By Kayla Anderson
Monday marked a new beginning at the Sparks Police Department as new chief Pete Krall was sworn in to office at the city council meeting.
Krall began his new job recently, and has had a busy first week getting up to speed on his new responsibilities, but he is excited and more than ready to take on the role. Krall started his career in law enforcement in August 1994 first at the Washoe County Sheriff’s Office before he had the opportunity to join Sparks Police.
“I had a number of friends in the area who said that Sparks Police was the place to work for because of its family atmosphere,” he says. Krall wholeheartedly found that to be true and it’s the reason why he has spent the last two decades with the department.
“First and foremost, I want to continue to provide the service needed for the people of Sparks. We have really good reputations with state officials and the district attorney, and I want to maintain that,” he says.
Krall’s goals also include implementing/improving a mental health and wellness program for officers and concentration on fulfilling the department with new patrollers, police assistants, dispatchers, and recordkeepers thanks to the new budget authority given by the city.
“We have a lot of hiring to do,” he says. Krall was born and raised in Northern Nevada, double majoring in journalism and criminal justice at University of Nevada, Reno when he realized he wanted to pursue a career in law enforcement. Residing in Sparks for more than 27 years, Krall is happy in his new role and looking forward to the future. It also meant the world to him when former Police Chief Brian Allen complimented him on his character and told him that he felt comfortable leaving the department in Krall’s hands.
“It was very flattering to receive his blessing,” Krall says.
Krall has plans to keep his officers and community safe and secure in his new role and plans on continuing to fulfill the Sparks Police motto of honor, pride, and privilege:
Honor – “We believe in the work we do, and we do it with honor every day.”
Pride – “We take pride in protecting our community and we work very hard for our victims.”
Privilege – “We understand that it’s a privilege, not a right, to do what we do and serve this community and that’s all that matters to me.”
“I’m very excited moving forward, (this promotion) is a tremendous honor. We have a great department, but I understand where we need to improve and I will continue to strive to meet the community’s needs,” Krall add.
He says that the piece of advice that stands out in his mind that former Police Chief Brian Allen gave him is to, “Follow your heart and make the right decisions. Your heart will tell you the right thing to do”.
Allen retires after lengthy career in Sparks
Former Sparks Police Chief Brian Allen was busy tying up loose ends after his farewell ceremony at the June 10 Sparks City Council meeting spending the next day or so disconnecting his phone, taking his final physical, and attending his retirement party. However, before segueing into retirement, Allen takes a moment to reflect on his years of service and talk about what the future holds for him.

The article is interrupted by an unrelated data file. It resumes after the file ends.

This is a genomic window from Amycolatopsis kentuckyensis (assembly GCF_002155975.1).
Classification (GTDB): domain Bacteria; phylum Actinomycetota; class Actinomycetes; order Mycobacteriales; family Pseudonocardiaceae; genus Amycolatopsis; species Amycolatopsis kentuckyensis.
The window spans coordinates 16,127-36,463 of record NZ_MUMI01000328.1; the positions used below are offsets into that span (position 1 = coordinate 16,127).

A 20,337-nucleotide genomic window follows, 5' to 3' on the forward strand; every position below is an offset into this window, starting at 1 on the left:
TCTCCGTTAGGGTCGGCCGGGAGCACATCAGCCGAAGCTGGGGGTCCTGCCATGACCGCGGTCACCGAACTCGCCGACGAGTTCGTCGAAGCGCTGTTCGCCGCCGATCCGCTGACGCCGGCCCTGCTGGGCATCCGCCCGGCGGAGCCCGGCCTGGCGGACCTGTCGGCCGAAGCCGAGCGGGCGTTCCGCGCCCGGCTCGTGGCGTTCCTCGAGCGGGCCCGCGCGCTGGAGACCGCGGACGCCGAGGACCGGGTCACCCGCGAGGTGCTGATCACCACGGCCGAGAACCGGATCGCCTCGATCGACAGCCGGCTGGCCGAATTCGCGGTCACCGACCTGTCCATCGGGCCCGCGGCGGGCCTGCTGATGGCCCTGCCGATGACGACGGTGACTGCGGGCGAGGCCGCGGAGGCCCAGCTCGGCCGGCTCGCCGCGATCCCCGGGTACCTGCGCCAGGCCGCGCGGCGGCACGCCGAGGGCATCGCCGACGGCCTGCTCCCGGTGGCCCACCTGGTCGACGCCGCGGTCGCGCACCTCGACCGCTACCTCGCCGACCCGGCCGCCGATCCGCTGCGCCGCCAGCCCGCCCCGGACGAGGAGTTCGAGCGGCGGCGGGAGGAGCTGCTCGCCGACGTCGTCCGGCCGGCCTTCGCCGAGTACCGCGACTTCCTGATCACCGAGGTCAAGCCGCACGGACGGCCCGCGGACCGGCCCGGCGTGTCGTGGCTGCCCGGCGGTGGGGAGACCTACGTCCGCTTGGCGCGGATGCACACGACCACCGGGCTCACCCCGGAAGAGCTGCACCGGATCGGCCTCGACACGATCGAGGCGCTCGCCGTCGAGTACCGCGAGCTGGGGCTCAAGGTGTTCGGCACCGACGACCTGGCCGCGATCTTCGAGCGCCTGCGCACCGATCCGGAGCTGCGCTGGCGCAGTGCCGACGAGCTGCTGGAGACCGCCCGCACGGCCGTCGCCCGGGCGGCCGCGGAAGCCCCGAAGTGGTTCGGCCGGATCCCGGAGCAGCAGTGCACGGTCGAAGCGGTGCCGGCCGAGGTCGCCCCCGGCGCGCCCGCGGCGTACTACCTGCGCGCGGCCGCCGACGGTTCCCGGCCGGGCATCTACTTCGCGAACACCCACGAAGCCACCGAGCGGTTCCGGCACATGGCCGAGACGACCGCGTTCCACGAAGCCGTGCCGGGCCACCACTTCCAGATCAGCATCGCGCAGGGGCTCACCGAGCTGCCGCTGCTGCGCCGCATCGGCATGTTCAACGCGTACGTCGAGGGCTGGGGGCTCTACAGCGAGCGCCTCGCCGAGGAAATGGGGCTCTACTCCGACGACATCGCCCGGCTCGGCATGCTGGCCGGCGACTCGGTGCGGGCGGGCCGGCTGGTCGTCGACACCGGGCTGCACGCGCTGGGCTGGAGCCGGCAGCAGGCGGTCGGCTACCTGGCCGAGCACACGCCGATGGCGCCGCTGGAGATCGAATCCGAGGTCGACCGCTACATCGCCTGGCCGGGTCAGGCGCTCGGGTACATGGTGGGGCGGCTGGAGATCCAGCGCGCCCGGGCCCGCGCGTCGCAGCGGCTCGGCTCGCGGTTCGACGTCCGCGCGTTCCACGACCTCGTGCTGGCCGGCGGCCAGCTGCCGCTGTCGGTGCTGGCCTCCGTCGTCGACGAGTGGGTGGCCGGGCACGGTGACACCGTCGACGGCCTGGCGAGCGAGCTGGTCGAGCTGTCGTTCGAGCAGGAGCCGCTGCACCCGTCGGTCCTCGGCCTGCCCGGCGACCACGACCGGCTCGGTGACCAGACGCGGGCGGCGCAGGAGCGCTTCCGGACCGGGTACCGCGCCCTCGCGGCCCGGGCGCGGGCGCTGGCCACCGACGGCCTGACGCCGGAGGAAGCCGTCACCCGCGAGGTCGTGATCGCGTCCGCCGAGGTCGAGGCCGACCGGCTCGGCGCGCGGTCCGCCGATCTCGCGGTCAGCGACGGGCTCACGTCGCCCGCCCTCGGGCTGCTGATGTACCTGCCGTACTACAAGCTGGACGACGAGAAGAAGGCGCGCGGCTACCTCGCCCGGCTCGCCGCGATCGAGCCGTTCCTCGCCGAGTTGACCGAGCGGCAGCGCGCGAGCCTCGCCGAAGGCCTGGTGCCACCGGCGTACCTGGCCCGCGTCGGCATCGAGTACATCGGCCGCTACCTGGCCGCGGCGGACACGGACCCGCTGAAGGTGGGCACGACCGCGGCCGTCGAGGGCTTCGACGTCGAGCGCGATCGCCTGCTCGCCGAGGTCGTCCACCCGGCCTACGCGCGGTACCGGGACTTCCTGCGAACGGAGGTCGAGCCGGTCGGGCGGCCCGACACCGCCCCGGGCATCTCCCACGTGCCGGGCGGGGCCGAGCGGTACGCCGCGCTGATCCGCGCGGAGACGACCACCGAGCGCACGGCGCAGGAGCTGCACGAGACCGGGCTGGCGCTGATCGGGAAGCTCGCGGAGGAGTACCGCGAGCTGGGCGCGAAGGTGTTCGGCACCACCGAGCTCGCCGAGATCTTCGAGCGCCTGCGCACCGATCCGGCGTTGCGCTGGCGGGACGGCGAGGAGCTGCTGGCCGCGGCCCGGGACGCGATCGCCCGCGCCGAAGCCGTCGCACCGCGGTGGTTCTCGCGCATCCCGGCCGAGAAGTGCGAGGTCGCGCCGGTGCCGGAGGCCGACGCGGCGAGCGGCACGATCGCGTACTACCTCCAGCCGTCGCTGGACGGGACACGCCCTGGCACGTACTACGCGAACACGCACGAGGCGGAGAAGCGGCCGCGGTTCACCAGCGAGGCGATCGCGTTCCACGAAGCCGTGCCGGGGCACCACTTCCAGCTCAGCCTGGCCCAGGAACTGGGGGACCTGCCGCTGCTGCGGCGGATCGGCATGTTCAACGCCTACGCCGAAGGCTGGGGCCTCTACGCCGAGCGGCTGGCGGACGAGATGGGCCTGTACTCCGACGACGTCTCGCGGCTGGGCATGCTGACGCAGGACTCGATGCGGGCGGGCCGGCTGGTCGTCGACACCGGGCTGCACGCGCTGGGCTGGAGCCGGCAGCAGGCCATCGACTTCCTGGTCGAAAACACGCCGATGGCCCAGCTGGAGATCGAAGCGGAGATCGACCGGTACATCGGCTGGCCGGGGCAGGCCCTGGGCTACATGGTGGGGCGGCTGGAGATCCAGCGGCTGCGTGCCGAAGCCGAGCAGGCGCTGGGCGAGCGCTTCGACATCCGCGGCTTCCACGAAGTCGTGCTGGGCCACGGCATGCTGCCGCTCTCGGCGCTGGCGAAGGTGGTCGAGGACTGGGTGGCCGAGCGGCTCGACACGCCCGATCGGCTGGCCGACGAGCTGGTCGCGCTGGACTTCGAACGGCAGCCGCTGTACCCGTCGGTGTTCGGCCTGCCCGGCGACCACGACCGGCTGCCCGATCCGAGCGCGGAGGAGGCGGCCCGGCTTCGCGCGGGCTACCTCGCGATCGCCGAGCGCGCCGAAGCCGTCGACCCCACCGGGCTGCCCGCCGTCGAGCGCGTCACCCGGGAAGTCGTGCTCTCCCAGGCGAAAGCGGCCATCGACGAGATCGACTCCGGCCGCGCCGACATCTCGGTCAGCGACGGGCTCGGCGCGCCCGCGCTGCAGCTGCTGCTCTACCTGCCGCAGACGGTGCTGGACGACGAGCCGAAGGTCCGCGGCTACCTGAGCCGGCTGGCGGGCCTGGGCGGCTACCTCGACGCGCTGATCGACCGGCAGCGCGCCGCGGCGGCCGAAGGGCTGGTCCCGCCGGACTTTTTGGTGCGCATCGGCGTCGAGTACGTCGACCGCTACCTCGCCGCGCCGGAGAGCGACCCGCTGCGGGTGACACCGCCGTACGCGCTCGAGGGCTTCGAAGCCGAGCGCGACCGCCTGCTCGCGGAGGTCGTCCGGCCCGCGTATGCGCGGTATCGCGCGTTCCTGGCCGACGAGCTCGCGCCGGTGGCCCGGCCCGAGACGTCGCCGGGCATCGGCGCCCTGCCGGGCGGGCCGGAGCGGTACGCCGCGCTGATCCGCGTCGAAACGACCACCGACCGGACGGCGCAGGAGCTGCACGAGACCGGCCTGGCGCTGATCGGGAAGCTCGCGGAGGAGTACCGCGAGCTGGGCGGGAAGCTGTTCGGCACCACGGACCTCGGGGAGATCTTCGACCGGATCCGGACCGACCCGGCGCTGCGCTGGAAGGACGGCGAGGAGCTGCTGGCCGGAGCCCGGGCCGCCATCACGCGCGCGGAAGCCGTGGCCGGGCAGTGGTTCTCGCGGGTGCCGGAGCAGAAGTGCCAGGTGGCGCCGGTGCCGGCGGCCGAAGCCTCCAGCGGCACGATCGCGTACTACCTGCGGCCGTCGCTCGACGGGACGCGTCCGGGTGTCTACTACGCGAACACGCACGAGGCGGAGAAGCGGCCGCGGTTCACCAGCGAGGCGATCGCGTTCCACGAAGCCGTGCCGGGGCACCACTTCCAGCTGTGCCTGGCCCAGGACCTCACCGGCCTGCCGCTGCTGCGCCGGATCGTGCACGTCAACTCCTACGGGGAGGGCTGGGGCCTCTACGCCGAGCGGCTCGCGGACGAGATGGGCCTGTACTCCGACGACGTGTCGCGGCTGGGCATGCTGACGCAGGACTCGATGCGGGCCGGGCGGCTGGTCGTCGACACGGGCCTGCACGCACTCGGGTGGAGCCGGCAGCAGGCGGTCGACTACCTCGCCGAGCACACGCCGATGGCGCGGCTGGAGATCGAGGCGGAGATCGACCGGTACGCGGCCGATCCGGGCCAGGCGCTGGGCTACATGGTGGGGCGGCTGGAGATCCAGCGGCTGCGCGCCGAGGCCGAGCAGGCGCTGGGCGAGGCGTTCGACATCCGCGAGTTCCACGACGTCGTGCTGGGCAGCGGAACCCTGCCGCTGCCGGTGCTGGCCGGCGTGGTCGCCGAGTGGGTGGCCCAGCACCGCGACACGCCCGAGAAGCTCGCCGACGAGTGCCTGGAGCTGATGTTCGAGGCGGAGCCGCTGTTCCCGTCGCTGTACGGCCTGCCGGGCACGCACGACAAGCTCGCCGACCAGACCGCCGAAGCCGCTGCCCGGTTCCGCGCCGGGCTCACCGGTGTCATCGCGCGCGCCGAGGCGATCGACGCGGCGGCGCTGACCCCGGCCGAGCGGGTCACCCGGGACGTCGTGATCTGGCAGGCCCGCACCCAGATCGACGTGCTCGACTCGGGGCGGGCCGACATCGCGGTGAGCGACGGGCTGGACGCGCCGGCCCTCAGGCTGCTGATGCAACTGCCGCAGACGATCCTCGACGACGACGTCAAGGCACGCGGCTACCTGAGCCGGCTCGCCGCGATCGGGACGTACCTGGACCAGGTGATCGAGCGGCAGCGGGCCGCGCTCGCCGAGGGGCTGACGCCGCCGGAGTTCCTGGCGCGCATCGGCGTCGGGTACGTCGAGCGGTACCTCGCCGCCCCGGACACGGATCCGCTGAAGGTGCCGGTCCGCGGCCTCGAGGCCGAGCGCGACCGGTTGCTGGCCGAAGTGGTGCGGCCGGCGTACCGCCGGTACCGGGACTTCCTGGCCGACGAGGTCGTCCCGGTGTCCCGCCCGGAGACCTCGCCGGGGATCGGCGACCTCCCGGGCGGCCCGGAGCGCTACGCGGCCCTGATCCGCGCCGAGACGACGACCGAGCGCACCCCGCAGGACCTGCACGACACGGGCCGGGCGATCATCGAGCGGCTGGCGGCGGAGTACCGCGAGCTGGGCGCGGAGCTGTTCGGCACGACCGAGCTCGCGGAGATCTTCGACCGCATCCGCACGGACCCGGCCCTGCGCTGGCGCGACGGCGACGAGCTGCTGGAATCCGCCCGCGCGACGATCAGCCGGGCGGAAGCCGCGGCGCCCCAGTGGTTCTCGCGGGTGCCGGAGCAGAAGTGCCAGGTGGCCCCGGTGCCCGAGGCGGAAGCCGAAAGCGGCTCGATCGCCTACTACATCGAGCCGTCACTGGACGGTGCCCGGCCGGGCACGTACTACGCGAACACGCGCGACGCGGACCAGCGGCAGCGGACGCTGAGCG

“It’s a weird feeling (being retired); it’s bittersweet and there’s definitely some nostalgia going on,” he says. Allen first joined the Sparks Police Department in 1988 following a tip from one of his former bosses at Safeway. After graduating from high school, his boss in the produce department of the major grocery store chain (also former Sparks Police Chief Steve Keefer), talked him into going into law enforcement. Allen’s brother also worked for the Nevada Department of Wildlife and the Sheriff’s Department.
“It’s truly a way to serve the community,” he says about working for Sparks Police. During his decades-long tenure, Allen says that some of the highlights of his career include spending eight years on the SWAT team (“We did some good things there,” he says), implementing tasers to use in the department, and bringing in an officer wellness program.
“My last 27 years here have been incredible,” he says.
However, all police officers know that the job comes with its fair share of challenges, too. One of Allen’s biggest low points was when former police officer Larry Jones was killed in the line of duty in May 1995 and certain calls he’s had to respond to.
“This is the tragedy that happens in life being an officer. Some people think that we’re so robotic, but it does affect us. Over time those calls wear on you,” he says. However, it’s the people that Allen has worked with who’ve kept him going and who he’ll miss the most.
“The job was good, it was a blessing when I had it, and I enjoyed that camaraderie (within the department). I worked with the best men and women,” Allen says. But being the oldest member of the department, Allen feels ready for a break. When asked what he is going to do in retirement, Allen responds, “A little bit of nothing. I’m taking some time off to decompress.”
He doesn’t plan on doing that forever, though, as he is not even 50 years old yet.
“I can’t just sit around, I want to get back into public service somehow,” he considers.
Allen admits that he’s given new Sparks Police Chief Pete Krall plenty of personal advice over the years but reminds him (and the people within the Sparks Police department) to, “Enjoy and focus on the good because there’s a lot more good going on than bad. Stay positive. We live in a great place, a great state, a great country, and it’s important to have that positive outlook. We have such a great city and I would put our police department employees up against anyone’s. They truly care.”